I’m not Catholic wow crazy. If you’re going to try and convert me good luck. But anyway I’m interested in what you see as the nature of sin, and how it affects humans.
If you’d like a little starting place to begin to think here’s what I believe.
I believe man is of a sinful nature, and wicked. Are desires are wicked , are actions are evil and, we are helplessly against God. It takes The LORD revealing himself to produce any good in man. When Christ died on the cross he took the punishment of all sin(of the elect) in his death. That does not mean the believers do not sin but their sin has already been forgiven and they can do nothing to tear themselves away from Christ.
That’s my little shpeal so let me know what Catholics believe.
I’m pretty sure you already have some idea, since in another thread you mentioned you had been reading several major apologists. I know you said you read CS Lewis and he is frequently recommended by catholics (despite not being catholic himself) because he was very frequently on the same page.
Can you let us know what you’ve read so far so we have a better place to start from?
We were created “very good.” Our natures are good, but wounded. Our free will broken such that we cannot choose to do good on our own. It is only at God’s prompting, at his enabling, that we are free to choose the good again.
Human beings are all like fine pieces of china, but with cracks and chips, and through and by God we can be made whole again.
Christ’s sacrifice on the cross is what makes redemption possible, but God calls on us to cooperate through our own agency, though the ability to do so is entirely dependent upon God. Christ made the forgiveness of sin’s possible, but we are called to conform ourselves to Christ, to offer up our little offerings with Christ’s infinite one. Stumbling on that way isn’t an issue so long as we remain focused on Christ. But rejecting the way and our crosses leads to darkness.
Christ didn’t say he’d carry the one and only cross and we were burdenless. He said that his followers should pick up their crosses and follow him.
Well, a Catholic would disagree that we are of a sinful “nature”, or inherently “wicked” because our “nature” is created by God…in His image and likeness…which is good. (cf. Gn 1:26-27). What we have is a “wounded nature” in that, because of the fall of man, we are born without sanctifying grace.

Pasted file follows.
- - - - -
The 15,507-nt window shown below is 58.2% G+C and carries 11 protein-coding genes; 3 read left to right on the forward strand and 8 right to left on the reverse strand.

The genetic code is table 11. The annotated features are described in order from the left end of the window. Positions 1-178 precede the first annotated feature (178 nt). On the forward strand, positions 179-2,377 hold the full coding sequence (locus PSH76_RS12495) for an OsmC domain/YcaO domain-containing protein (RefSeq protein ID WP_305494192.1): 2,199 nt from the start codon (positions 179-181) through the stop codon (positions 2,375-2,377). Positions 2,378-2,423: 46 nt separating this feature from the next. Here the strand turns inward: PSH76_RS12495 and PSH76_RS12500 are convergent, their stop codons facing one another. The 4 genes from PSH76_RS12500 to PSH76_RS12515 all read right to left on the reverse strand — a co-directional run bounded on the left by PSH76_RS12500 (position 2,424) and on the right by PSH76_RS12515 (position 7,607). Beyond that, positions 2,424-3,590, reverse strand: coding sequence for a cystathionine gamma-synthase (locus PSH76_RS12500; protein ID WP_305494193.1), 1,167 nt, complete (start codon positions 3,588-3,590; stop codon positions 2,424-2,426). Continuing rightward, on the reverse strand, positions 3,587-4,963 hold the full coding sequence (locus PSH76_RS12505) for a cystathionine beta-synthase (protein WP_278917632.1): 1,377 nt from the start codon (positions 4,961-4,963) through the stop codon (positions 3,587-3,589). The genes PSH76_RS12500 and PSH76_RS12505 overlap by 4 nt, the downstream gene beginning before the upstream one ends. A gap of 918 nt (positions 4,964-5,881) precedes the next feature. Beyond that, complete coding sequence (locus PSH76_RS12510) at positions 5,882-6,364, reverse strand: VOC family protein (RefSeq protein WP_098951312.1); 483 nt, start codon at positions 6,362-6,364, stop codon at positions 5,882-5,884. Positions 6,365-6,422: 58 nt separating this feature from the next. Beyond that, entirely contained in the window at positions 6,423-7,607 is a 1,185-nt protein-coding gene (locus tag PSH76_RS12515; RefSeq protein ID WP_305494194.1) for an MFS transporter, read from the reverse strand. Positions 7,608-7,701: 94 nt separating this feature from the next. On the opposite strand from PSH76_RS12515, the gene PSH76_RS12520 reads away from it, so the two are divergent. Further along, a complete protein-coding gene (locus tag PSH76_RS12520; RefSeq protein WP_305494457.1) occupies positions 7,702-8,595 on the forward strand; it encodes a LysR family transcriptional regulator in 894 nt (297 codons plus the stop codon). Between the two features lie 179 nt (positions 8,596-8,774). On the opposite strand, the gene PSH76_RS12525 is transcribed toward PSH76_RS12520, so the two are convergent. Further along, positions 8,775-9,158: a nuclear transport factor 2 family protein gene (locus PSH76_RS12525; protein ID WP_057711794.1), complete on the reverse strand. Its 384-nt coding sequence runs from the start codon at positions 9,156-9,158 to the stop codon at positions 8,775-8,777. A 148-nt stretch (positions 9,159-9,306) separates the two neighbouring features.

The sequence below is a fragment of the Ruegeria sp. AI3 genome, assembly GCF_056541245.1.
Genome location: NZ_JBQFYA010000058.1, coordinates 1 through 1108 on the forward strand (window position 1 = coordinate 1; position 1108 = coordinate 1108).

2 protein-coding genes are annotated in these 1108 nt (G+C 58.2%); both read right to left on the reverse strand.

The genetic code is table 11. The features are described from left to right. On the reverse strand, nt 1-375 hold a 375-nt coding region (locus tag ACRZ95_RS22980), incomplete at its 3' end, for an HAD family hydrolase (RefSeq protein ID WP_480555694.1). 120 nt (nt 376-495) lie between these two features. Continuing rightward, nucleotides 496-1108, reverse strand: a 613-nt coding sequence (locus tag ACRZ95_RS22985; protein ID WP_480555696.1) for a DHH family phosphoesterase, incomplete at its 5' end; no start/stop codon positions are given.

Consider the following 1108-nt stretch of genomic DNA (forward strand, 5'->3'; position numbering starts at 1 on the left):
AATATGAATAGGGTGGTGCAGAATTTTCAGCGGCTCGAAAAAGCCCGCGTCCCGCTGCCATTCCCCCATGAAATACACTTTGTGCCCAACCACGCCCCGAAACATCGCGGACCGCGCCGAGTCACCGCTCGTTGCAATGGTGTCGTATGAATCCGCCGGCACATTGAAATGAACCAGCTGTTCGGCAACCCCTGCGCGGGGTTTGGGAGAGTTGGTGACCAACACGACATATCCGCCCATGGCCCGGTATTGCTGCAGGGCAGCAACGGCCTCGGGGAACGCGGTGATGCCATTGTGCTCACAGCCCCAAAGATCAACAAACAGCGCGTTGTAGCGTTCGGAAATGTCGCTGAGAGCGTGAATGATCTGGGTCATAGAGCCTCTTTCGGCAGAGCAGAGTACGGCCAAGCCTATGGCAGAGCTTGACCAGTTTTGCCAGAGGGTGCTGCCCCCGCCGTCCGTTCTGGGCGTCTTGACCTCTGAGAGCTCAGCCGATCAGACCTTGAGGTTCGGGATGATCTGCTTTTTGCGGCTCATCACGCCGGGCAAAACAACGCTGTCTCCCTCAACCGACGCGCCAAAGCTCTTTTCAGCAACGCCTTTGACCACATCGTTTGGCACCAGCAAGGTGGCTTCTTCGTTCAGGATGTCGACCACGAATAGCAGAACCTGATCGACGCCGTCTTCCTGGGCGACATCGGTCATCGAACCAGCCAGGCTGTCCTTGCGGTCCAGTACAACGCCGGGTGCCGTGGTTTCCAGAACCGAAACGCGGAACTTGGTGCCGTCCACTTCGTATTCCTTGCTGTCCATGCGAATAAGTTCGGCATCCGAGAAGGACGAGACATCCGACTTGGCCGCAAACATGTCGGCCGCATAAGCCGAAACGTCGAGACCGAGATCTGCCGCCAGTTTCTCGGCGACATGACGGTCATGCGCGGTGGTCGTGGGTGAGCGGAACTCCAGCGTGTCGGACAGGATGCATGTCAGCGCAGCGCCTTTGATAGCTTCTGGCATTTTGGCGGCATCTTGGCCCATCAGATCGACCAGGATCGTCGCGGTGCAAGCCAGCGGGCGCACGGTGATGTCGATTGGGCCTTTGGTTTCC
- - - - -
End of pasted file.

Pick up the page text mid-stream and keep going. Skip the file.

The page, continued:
This should raise the questions about what our “nature” is, and what it means to be “made in His image and likeness”. Our nature is body+soul*, yet our soul is not just any soul…it is spirit.
The problem with this statement is that it implies ‘once saved, always saved’. And no real free will.
Catholics believe that we are prone to sin, yes, and that Christ died for our redemption, yes, and that grace is available, yes. But we also believe that we have the free will to accept or reject God’s grace. So salvation is never guaranteed. Like St Paul, we work out our salvation to the end.
It is not our job to convert anyone. That is a private matter between the individual and the Holy Spirit. Our job is to be faithful and present the truth as God revealed it both to and through the Church which Christ founded.
Sin is the only thing which separates us from God. Yet, there is a temporal punishment due to sin, as it affects the entire Body of Christ in some fashion. You break a window and are forgiven. Great! That does not fix the window. Penance is what fixes the window.
Sin is forgiven, yes, by making an act of perfect contrition to God. But you then assume that you are forgiven, and the bible states that we are to confess ours sins to each other - not just to God. What did our Lord teach: In each and every case in scripture where He forgave sins, He told the sinner in plain Aramaic that their sins were forgiven - there was no doubt. No? Read Mark 2:5, and Luke 5:20 and 7:48.
Paul urged Christians to be reconciled to God 2 Corinthians 5. Baptized Christians. How could they be separated from God if, as you believe, Christ took it all and we are off Scott free? The answer is that we are not off Scott free. Saint Paul forgave sins in the person of Christ (2 Corinthians 2:10), being an ambassador for Christ with a ministry of reconciliation (2 Corinthians 5:20>) and with Christ’s authority over sin - as did all the Apostles.